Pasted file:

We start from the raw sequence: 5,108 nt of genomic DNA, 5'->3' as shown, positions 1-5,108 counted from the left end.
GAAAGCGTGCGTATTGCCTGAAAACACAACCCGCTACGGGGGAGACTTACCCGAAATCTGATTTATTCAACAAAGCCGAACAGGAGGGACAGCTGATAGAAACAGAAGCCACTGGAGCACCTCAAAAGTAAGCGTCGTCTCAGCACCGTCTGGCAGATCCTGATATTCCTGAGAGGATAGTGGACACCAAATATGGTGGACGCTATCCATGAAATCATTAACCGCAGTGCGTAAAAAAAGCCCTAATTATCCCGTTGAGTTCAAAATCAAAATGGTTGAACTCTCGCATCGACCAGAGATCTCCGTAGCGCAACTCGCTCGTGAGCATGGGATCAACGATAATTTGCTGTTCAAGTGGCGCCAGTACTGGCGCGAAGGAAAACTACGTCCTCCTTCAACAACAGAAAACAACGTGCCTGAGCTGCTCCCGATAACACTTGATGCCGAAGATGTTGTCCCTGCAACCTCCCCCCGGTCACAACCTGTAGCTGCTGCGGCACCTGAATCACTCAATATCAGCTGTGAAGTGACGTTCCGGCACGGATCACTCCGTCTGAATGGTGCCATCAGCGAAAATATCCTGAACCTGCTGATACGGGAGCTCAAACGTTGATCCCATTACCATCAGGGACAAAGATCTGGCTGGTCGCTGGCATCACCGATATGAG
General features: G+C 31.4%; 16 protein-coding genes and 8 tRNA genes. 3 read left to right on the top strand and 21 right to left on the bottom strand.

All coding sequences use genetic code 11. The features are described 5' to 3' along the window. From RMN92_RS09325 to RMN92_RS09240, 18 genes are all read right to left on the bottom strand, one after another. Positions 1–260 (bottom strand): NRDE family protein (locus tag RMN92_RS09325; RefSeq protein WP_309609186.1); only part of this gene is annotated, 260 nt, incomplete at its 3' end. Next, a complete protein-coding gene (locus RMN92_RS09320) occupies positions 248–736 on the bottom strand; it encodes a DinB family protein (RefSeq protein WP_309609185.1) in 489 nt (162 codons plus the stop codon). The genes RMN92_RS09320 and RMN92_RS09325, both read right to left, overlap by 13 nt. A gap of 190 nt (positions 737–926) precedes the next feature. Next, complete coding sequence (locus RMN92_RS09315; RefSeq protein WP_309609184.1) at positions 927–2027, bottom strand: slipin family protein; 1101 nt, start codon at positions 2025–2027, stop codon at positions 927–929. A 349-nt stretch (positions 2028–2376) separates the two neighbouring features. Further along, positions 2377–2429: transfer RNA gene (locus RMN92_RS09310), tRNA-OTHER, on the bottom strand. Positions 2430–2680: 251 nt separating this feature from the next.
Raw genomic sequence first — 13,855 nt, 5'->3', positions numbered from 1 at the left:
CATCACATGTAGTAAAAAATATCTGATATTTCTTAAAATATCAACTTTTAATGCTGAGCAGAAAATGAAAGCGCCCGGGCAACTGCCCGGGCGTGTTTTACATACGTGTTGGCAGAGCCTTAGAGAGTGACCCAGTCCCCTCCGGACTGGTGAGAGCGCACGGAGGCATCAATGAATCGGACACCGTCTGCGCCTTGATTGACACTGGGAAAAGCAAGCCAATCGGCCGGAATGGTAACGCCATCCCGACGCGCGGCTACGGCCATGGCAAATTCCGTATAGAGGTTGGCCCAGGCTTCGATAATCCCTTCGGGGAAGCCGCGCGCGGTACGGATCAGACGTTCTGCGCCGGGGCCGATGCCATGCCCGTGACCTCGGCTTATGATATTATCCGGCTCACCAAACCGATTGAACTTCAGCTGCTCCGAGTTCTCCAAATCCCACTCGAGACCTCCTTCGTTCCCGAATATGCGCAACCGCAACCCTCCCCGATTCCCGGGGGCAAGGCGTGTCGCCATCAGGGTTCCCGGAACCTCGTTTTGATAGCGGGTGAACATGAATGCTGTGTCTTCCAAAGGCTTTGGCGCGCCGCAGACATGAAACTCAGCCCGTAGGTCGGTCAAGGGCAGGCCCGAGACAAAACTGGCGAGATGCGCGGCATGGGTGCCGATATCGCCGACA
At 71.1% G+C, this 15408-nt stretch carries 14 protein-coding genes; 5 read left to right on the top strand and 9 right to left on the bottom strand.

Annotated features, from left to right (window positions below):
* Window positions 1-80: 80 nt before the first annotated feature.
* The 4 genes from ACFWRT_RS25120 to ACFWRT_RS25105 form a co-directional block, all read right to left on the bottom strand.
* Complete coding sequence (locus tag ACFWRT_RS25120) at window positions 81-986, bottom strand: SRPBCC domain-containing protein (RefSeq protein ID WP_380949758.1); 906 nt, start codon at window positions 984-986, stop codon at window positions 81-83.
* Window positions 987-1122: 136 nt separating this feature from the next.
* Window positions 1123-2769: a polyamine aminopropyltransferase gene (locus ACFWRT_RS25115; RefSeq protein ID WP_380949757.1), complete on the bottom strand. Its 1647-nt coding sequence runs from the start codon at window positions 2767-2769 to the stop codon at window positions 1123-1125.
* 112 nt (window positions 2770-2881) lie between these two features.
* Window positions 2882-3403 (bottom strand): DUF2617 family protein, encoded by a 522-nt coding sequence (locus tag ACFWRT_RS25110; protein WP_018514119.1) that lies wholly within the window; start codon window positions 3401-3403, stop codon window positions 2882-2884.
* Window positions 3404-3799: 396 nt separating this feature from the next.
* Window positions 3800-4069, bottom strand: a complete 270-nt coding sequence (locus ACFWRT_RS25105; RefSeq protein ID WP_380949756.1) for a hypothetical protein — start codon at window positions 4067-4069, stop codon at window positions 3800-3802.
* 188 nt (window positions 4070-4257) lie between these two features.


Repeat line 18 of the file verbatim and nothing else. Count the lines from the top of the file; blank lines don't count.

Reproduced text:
* 188 nt (window positions 4070-4257) lie between these two features.